The propose of this paper is not to prapabe an additional interpretation of Hawdorne's The Scarlet letter but to explain its poetics by the employment of Jacques Derrida's did$quot;. Above all, Derrida's diffe´rance is a new word which incorporates two significations : $quot;to differ$quot; and $quot;to differ.$quot; is so called the space-time continuum in die context of meaning, and emphasizes a temporary appearance and the absence of transcendental signified 1n this light, words are the deferred presences of the things they mean, and their ring is guided in difference. In The Scarlet Later, the letter A's absolute reality is deferred in terms of Deirida's diffe´rance. Narrative of the text itself is developed by die traces of the letter $quot;A$quot;. At first, the $quot;A$quot; is introduced as a symbol of shame, but following Hester's transformation, the signified of the $quot;A$quot; multiply. The signifier $quot;A$quot; has many signified as traces, ranging from the negative $quot;adulteress$quot; to die mae positive $quot;art$quot;, $quot;able$quot;, $quot;adored$quot;, or, $quot;angel$quot;. The $quot;A$quot; apes an inexhaustible chain of substitutions (adulteress, anguish, angel, able, adored, autonomy, ambiguity, etc.). Thus die presence of determinate meaning is wader all the time, but exists only as a trace. These indeterminate signified of the letter $quot;A$quot; are the multiplicity of the voices that signify $quot;A$quot; for America. Finally die fiction ends with the tombstone's heraldic legend, $quot;On a FIELD, SABLE, THE LETTER A, GULES,$quot; which is actually not an ending at all. The indeterminate letter $quot;A$quot; exists only in different interpretations of the endless signification process. So a reader's to the teed is a result of Hawthorne's postmodern perception of reality, producing an inevitable indefinite interpretation. That is, the letter A, which is by design indeterminate, introduces diffe´rance as a necessary part of a reader's response.
This paper investigates the poetics of indeterminacy in the key stories of Donald Barthelme, especially in "The Balloon," "Robert Kennedy Saved from Drowning," and "Views of My Father Weeping." Indeterminacy, the uncertainty of reality, is the most distinctive episteme in postmodernism. In his stories, Barthelme reveals his postmodern perception of reality, which amplifies provisional, temporal and eluding aspects of reality, and emphasizes indeterminate reality as existing only in different interpretations of the endless signification process. "The Balloon" presents a paradigm of the Barthelmeian art object. Barthelme uses the balloon as a tool inquiring into the nature of indeterminate reality. In the text, the apparent purposelessness of the balloon forces people to take a more practical approach to the balloon's presence. In the final joke of the story, it is revealed to be narrator's balloon. in term of "a spontaneous autobiographical disclosure," having to do with sexual deprivation. Barthelme's main interest, however, seems to be simply to add another interesting interpretation to the balloon hanging there. In "Robert Kennedy Saved from Drowning," the narrator records his observation about Robert Kennedy by describing episodes in his life. Through this, information about Kennedy can be gathered, but we never gain any final answers or real insights into the subject. Like "the Balloon," Kennedy proves more various, more mysterious, even indeterminate. This epistemological and ontological indeterminacy is much more evident in "Views of My Father Weeping." Particularly in "Views of My Father Weeping", the narrator explores of boundary between real and fantasy. Not surprisingly, the story's narrator finds it difficult to relate the bits of contradictory evidence he discovers. He is not even sure that he can identify his father. Finally, the story ends with "Etc." without arriving at any clear picture of his father's death. As in "Robert Kennedy Saved from Drowning", disconnected activities move toward the central event but can never resolve it. As a result of studying the poetics of indeterminacy in short stories of Barthelme, we can better understand how he deals with the fragmented shorter forms to meditate the splintered world which is characteristic postmodern image, and that his art responds to epistemological and ontological indeterminacy. That is, the reason Barthelme has stuck to the shorter forms may not at all be a failure of imagination, but a recognition that his type of prose works only in revealing indeterminate reality.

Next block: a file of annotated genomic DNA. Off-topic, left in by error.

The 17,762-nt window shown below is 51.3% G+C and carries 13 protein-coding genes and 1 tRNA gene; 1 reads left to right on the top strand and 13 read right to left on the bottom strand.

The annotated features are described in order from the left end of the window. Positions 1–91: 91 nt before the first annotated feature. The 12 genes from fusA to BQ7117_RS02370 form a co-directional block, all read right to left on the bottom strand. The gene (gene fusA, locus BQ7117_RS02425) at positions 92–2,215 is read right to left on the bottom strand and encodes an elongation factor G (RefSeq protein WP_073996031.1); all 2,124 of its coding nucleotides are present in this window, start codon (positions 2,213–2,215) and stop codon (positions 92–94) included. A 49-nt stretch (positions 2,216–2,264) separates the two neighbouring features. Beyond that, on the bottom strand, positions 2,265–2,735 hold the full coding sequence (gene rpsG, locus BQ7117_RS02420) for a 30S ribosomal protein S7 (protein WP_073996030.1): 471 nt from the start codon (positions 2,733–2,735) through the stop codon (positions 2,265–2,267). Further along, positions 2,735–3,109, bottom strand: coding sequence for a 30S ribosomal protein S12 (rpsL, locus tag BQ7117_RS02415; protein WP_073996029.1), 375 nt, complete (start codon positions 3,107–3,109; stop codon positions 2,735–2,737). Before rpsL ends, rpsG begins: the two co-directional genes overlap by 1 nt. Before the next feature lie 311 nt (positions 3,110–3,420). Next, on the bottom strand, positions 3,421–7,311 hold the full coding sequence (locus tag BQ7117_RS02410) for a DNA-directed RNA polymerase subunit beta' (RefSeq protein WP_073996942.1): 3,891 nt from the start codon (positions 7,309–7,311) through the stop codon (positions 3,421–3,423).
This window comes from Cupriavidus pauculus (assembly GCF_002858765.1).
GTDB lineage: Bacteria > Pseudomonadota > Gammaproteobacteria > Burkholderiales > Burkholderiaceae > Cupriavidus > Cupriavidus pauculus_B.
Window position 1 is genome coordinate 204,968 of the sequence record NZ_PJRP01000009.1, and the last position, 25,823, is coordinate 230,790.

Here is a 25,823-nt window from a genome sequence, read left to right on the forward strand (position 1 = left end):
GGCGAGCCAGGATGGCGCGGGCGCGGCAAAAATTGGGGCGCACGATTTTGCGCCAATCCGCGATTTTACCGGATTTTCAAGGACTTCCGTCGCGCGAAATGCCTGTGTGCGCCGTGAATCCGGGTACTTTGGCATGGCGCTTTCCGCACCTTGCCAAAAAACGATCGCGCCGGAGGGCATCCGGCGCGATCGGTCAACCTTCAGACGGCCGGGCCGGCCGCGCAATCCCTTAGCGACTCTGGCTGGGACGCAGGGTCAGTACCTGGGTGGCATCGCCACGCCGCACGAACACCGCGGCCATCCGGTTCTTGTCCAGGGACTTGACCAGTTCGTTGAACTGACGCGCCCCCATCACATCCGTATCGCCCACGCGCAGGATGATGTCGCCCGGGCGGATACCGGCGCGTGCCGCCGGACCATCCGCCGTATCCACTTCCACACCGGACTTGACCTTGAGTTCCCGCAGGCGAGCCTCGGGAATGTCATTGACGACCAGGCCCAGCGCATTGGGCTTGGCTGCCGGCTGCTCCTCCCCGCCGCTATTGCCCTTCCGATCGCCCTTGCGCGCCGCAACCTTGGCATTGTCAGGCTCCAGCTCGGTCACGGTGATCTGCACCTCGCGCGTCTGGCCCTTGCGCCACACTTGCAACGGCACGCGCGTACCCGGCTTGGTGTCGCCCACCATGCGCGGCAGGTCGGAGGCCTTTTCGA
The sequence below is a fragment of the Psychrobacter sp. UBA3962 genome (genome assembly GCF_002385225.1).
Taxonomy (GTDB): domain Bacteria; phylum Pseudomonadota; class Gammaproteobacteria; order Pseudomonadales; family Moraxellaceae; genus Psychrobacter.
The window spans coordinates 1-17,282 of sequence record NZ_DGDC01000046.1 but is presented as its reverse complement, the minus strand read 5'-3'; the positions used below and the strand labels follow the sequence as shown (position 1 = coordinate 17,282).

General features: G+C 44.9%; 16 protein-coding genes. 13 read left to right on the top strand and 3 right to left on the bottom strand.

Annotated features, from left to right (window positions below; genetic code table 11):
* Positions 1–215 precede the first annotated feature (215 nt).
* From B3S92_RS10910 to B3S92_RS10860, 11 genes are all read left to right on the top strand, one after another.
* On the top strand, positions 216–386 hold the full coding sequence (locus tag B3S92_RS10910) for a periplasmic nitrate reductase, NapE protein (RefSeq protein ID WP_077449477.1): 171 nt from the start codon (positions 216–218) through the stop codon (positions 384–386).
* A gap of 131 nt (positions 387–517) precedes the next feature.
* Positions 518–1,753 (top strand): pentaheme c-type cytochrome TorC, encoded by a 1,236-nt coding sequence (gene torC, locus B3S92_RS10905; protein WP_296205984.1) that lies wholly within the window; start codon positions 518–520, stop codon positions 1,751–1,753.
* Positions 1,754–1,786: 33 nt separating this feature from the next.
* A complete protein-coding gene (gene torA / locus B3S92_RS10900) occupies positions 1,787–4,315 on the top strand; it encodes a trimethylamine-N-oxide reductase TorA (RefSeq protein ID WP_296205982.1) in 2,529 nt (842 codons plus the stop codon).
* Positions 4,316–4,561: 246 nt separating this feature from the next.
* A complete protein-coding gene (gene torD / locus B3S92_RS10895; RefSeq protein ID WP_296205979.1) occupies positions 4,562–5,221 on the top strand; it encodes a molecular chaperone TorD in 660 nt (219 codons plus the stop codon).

In an effort to establish a model system to examine the biosynthesis of aliphatic glucosinolates in radish tissues, changes in the glucosinolates content and associated gene expression patterns during seed germination and feeding of beet army worms (Salix exingua) to the radish leaf tissues were investigated. Radish cultivars, ‘Taebaek', ‘Baekja', and ‘Gwandong-yeorum', were chosen to represent the genotypes of high, intermediate, and low in their glucosinolate contents, respectively. The major glucosinolates found in radish were glucoraphenin in seeds and glucoraphasatin in young seedlings. A rapid loss in glucoraphenin content was observed immediately after seed germination along with a sharp increase in glucoraphasatin content. Partial sequences of the genes involved in the biosynthesis of glucosinolates in radish were determined using random primers manufactured based on the sequence of Brassica rapa. The RT-PCR study revealed that the expression of CYP79F1 and CYP83A1 were maintained at a high level for 14 days after germination, followed by a significant decrease, substantiating the decrease in the amount of glucosinolates. Feeding army worm on radish seedlings has resulted in an increase of the glucoraphasatin content by 1.4 folds in all three cultivars tested. Expression of CYP79F1 and CYP83A1 in the leaves were up-regulated, substantiating the increase in glucosinolates content, as compared to the control. This result suggested that there was a positive correlation between the glucosinolates contents and the expressions of CYP79F1 and CYP83A1 genes.